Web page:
“An art-science ACE project to explore the common allergy hay fever, highlighting pollen’s beauty and malevolence.”


‘When the wind blows, the grass bends’ – Confucius 


Cocksfoot grass pollen visualised by a scanning electron microscope  by Susan Brisco


Cocksfoot grass specimen by Susan Brisco


The grains of grass pollen will stay nestled in an anther, lying in wait for a gust of wind to whip them up, airborne, so they can wreak havoc in hay fever sufferers. This nestling can be seen in the SEM image taken from a Cocksfoot grass sample.  

The grass pollen season in the UK begins in April and continues through to early September. Much like tree pollen, it is spread by the wind whistling through the fields and picking up the smooth, powdery pollen grains to transport them for fertilisation elsewhere. When humans get caught in the midst of this process and breathe in the grass pollen they can become wrought with unwanted symptoms. Grass pollen affects approximately 95% of hay fever sufferers, happening as an allergenic reaction as the malevolent pollen takes place inside the complex human body.



Timothy Grass ‘twins’ visualised by a  scanning electron microscope by Susan Brisco


Timothy Grass visualised through SEM by Susan Brisco


Cocksfoot grass is a native species that grows in fields, meadows and hedgerows. It is a very common allergen, causing both hay fever and asthma symptoms as it is inhaled into the respiratory system.  The pollen grains from  Cocksfoot grass (and many other grass pollens) are minuscule and microscopic inhibiting their own invisible world.  As pollen floats gently around in the air , invisible to the naked eye  it silently brings challenging times for the hay fever sufferers who are trying to avoid it.  SNEEZE has created access for everyone to creatively visualise  the invisible world of the grass pollen.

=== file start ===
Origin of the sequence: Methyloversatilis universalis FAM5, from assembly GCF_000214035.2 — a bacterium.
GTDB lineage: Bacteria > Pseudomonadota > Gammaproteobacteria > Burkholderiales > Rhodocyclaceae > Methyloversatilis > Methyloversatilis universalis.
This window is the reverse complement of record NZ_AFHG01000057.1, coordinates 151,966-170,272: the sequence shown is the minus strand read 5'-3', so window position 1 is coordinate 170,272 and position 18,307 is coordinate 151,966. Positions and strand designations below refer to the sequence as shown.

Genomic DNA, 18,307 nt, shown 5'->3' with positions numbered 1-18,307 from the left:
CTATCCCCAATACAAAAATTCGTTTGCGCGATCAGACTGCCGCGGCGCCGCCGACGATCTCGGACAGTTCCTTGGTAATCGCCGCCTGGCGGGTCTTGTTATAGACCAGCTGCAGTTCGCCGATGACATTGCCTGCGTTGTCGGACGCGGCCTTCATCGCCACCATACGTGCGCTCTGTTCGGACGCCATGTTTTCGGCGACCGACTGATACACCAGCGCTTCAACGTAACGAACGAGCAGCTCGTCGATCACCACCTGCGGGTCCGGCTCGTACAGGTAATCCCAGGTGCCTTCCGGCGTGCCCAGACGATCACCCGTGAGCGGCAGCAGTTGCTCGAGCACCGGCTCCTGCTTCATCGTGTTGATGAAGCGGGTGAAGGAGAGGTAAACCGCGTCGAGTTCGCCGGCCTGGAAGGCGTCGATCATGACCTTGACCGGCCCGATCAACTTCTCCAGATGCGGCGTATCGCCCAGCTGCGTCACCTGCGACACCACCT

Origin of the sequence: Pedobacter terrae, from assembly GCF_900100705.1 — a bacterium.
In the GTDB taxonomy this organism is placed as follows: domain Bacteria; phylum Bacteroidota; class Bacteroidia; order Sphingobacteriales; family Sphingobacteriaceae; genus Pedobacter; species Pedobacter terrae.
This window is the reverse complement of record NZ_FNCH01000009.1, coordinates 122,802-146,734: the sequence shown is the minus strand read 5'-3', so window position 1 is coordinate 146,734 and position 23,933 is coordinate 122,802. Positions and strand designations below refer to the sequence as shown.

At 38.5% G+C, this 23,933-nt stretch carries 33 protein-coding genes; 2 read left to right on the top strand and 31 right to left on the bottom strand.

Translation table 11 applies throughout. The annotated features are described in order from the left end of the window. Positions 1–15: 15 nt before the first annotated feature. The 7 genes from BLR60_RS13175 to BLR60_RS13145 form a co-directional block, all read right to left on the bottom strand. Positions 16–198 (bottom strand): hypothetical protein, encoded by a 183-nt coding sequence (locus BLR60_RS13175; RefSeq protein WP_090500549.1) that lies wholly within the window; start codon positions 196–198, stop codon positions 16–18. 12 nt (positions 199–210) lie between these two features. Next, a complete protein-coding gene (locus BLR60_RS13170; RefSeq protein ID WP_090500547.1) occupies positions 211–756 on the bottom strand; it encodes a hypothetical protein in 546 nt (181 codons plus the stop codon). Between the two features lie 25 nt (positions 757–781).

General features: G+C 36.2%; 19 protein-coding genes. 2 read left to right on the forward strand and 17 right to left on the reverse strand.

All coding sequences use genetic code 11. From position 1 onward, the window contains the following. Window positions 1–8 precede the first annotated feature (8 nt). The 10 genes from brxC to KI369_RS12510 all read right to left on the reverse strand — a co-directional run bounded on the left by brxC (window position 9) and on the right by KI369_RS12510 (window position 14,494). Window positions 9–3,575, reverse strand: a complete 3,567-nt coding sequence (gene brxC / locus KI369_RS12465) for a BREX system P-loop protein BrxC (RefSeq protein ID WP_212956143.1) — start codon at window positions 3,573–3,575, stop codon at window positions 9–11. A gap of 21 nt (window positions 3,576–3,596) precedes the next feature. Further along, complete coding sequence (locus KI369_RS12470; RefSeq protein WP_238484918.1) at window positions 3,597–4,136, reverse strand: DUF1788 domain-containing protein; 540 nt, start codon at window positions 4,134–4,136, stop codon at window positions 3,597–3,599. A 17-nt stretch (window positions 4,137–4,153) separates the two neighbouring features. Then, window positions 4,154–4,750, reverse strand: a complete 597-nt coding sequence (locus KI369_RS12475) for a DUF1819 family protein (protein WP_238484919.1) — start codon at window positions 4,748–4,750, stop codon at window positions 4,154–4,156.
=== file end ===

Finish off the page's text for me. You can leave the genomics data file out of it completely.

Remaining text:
One of the key focuses for the SNEEZE project has been concerned with pollen counting. This vital process, carried out by palynologists, collects pollen from the air  in pollen traps and analyses samples  to create daily regional pollen-forecasts. The Pollen counting service helps people stay informed and prepared to combat the pollen’s allergenic effects.   Their daily reports become vital for sufferers to conduct their day and manage treatments. Artists Susan Brisco was privileged to observe this process at Worcester University pollen  forecasting centre and she thanks them for their support.

The process of pollen-counting has been championed  and bought to life through the final body of artwork for the SNEEZE project, including a short film entitled ‘Pollen Trap ( https://vimeo.com/399860670)  and a microscopic slide installation entitled ‘Gather’d in Countless Array’. For more detail on these artworks visit the ‘SNEEZE: Artistic Outcomes’ page.


You can follow the Sneeze Project on Instagram @thesneezeproject